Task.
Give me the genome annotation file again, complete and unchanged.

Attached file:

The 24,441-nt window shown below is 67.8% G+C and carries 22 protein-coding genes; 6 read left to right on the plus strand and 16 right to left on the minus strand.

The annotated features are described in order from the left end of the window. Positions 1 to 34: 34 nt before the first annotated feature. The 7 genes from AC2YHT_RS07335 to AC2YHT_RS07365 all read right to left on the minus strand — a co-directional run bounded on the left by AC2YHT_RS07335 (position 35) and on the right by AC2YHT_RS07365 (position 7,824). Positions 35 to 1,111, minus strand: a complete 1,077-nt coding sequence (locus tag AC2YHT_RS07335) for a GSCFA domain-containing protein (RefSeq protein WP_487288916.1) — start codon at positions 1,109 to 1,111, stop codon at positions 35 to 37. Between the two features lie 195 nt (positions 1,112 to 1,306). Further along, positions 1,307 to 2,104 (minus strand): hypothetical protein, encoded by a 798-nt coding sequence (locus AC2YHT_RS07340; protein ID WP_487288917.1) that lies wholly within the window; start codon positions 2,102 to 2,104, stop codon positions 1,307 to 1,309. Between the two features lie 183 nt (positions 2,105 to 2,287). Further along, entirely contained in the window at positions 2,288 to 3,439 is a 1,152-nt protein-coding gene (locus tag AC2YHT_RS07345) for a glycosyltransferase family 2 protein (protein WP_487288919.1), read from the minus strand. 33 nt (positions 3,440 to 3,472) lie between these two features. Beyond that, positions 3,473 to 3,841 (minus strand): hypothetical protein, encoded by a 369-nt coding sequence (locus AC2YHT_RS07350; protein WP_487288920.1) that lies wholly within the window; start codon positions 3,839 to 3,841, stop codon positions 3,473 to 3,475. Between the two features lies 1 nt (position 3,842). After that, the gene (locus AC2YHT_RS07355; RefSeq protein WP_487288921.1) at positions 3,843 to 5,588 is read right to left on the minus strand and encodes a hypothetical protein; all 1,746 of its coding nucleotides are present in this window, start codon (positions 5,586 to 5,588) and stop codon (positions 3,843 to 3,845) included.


The 24,441-nt window shown below is 67.8% G+C and carries 22 protein-coding genes; 6 read left to right on the plus strand and 16 right to left on the minus strand.

The annotated features are described in order from the left end of the window. Positions 1 to 34: 34 nt before the first annotated feature. The 7 genes from AC2YHT_RS07335 to AC2YHT_RS07365 all read right to left on the minus strand — a co-directional run bounded on the left by AC2YHT_RS07335 (position 35) and on the right by AC2YHT_RS07365 (position 7,824). Positions 35 to 1,111, minus strand: a complete 1,077-nt coding sequence (locus tag AC2YHT_RS07335) for a GSCFA domain-containing protein (RefSeq protein WP_487288916.1) — start codon at positions 1,109 to 1,111, stop codon at positions 35 to 37. Between the two features lie 195 nt (positions 1,112 to 1,306). Further along, positions 1,307 to 2,104 (minus strand): hypothetical protein, encoded by a 798-nt coding sequence (locus AC2YHT_RS07340; protein ID WP_487288917.1) that lies wholly within the window; start codon positions 2,102 to 2,104, stop codon positions 1,307 to 1,309. Between the two features lie 183 nt (positions 2,105 to 2,287). Further along, entirely contained in the window at positions 2,288 to 3,439 is a 1,152-nt protein-coding gene (locus tag AC2YHT_RS07345) for a glycosyltransferase family 2 protein (protein WP_487288919.1), read from the minus strand. 33 nt (positions 3,440 to 3,472) lie between these two features. Beyond that, positions 3,473 to 3,841 (minus strand): hypothetical protein, encoded by a 369-nt coding sequence (locus AC2YHT_RS07350; protein WP_487288920.1) that lies wholly within the window; start codon positions 3,839 to 3,841, stop codon positions 3,473 to 3,475. Between the two features lies 1 nt (position 3,842). After that, the gene (locus AC2YHT_RS07355; RefSeq protein WP_487288921.1) at positions 3,843 to 5,588 is read right to left on the minus strand and encodes a hypothetical protein; all 1,746 of its coding nucleotides are present in this window, start codon (positions 5,586 to 5,588) and stop codon (positions 3,843 to 3,845) included.